It’s time for university and college CFOs to ground their institution’s goals in financial realities—and that requires more robust data and a more modern financial planning approach.
The stakes for higher education are high, and no one knows this better than the financial leaders for colleges and universities.
Today, 56 percent of senior leaders in higher education believe their school won’t be viable in the next five to 10 years. A drill-down into the survey results shows CFOs are even more pessimistic about their institution’s chances for survival:
- 66 percent of higher education finance professionals believe the business model for higher education is not sustainable over the next five to 10 years. That’s an increase in negative sentiment of 19 percent in one year.
- 82 percent believe higher education lags other industries in adopting modern financial practices and tools—up 18 points over last year’s survey.
- Yet a significant portion of colleges and universities are not planning to adopt more modern financial practices. 44 percent of higher education institutions don’t plan to improve long-range financial planning capabilities, while 52 percent have no plans to modernize capital planning and tracking.
These are scary statistics, made scarier by the lack of action demonstrated by the nation’s colleges and universities.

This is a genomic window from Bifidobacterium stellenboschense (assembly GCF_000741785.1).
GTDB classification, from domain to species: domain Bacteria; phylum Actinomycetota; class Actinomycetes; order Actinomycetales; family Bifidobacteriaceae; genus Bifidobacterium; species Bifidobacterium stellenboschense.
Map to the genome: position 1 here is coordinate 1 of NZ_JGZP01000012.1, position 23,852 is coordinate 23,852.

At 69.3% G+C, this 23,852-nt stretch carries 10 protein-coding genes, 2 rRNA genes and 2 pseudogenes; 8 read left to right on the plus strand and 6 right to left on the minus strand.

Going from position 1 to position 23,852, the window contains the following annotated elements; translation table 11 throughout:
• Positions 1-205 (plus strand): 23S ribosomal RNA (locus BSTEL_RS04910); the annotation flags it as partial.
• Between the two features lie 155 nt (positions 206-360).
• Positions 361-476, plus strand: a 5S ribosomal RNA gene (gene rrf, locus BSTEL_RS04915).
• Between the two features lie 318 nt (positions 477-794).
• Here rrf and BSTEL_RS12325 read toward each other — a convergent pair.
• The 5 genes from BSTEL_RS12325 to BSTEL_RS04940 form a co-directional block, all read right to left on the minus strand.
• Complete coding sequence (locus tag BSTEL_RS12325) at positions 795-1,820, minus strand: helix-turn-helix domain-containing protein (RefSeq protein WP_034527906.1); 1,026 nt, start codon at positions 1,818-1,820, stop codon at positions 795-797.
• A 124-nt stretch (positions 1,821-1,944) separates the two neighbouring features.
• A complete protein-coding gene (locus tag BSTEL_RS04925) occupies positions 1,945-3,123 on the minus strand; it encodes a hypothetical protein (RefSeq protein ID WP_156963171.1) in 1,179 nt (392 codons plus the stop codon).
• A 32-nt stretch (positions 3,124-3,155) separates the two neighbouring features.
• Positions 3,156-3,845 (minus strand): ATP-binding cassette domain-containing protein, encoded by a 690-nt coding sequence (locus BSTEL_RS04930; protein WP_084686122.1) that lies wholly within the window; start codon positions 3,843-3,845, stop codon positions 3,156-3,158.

Given the increasing pressures higher education institutions face—like significant cuts in funding, lower net tuition, and increased competition for students—the ability to quickly adjust strategies and plans in the face of changing business circumstances is crucial to survival.
But many institutions don’t have the data they need to
increase institutional agility.
This presents a critical opportunity for CFOs to strengthen line of sight into their institution’s performance and the action steps needed for success. There are four strategies higher education CFOs should consider.
Strategy #1: Ground Financial Goals in Reality
52 percent of higher education CFOs say they face significant financial reporting challenges, including lack of ability to drill down into cost reports to understand their expenses. Without the ability to visualize factors driving program, student, and administrative costs, CFOs are left making educated guesses based on limited insight. In a continually changing landscape, that approach is no longer enough.
CFOs should push for investment in more robust tools for
data reporting and analysis
To achieve their institution’s top goals, CFOs should push for investment in more robust tools for data reporting and analysis. Such tools reduce guesswork and encourage accountability in financial planning. Types of tools CFOs should consider include:
- Tools that support streamlined reporting and analysis—without manual data integration
- Executive dashboards that highlight trends, variances, and outliers
- Solutions that provide the ability to create personalized reports for in-depth analysis
- Systems that support automated distribution of reports in a variety of formats
- Solutions that integrate statements for ease of use in financial reporting
Strategy #2: Use Financial Planning and Analysis to Drive Improvements